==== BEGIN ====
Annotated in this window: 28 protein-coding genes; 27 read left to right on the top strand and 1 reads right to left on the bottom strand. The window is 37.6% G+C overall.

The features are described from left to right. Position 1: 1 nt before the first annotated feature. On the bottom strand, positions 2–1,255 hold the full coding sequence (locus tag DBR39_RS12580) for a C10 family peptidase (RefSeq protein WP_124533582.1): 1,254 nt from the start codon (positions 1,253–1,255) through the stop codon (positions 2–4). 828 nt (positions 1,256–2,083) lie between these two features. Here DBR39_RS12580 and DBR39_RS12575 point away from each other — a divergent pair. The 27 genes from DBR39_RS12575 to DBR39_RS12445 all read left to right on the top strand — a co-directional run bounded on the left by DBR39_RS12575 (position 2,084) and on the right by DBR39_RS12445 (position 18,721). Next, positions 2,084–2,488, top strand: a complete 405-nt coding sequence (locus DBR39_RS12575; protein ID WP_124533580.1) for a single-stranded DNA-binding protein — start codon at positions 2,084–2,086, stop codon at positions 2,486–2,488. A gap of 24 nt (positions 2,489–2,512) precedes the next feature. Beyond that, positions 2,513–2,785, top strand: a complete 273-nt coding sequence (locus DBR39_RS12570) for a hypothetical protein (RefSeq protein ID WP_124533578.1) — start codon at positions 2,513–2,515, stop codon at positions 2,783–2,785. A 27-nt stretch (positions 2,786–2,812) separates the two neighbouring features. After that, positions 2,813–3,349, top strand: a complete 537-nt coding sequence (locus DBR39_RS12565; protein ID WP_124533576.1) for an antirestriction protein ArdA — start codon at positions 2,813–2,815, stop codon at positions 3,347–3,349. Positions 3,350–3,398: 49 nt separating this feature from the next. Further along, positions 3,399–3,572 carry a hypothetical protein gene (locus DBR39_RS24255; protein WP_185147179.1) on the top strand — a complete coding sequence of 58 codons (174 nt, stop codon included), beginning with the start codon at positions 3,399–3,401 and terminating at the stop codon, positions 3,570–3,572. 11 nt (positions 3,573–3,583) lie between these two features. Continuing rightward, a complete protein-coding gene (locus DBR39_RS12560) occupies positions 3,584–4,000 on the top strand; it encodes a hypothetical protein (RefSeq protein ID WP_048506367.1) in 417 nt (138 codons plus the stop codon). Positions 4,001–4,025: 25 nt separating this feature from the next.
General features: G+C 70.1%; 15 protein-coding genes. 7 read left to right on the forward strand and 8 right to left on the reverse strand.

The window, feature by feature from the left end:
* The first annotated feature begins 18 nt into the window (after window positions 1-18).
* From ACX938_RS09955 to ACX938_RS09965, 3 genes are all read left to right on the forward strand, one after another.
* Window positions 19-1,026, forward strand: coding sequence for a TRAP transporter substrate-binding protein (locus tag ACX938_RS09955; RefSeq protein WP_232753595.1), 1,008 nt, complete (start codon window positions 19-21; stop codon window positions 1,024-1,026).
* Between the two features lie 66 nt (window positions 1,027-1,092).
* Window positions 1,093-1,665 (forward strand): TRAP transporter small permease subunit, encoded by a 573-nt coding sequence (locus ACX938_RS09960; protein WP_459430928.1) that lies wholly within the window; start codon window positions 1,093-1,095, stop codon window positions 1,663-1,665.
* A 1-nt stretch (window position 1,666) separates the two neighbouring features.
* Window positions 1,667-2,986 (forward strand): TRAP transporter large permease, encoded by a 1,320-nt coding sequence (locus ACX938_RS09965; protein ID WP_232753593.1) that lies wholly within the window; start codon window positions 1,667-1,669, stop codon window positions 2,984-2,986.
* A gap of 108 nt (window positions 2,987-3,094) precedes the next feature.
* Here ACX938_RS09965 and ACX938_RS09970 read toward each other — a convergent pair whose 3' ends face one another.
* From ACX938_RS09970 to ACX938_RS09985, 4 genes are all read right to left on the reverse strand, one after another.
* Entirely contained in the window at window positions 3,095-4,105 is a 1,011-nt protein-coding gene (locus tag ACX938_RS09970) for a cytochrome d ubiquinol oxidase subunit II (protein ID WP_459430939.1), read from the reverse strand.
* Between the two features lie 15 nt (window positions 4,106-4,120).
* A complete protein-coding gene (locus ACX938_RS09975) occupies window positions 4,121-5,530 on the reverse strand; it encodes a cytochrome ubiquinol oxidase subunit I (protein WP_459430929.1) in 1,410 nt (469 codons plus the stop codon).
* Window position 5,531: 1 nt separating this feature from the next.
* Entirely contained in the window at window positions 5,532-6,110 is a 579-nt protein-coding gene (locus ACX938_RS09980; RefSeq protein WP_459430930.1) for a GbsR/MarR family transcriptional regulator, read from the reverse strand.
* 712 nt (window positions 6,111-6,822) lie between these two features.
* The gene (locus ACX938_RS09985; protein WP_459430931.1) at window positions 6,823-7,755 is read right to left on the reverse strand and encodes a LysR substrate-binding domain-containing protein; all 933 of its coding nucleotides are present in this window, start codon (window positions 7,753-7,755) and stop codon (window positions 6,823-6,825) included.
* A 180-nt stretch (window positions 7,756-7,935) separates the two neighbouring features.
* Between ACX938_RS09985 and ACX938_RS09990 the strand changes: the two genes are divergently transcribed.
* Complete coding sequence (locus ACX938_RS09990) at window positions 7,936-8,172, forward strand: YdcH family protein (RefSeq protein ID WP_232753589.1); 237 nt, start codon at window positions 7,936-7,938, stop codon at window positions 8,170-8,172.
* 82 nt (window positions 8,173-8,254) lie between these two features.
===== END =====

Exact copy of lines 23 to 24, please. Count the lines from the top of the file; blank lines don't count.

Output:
* Between ACX938_RS09985 and ACX938_RS09990 the strand changes: the two genes are divergently transcribed.
* Complete coding sequence (locus ACX938_RS09990) at window positions 7,936-8,172, forward strand: YdcH family protein (RefSeq protein ID WP_232753589.1); 237 nt, start codon at window positions 7,936-7,938, stop codon at window positions 8,170-8,172.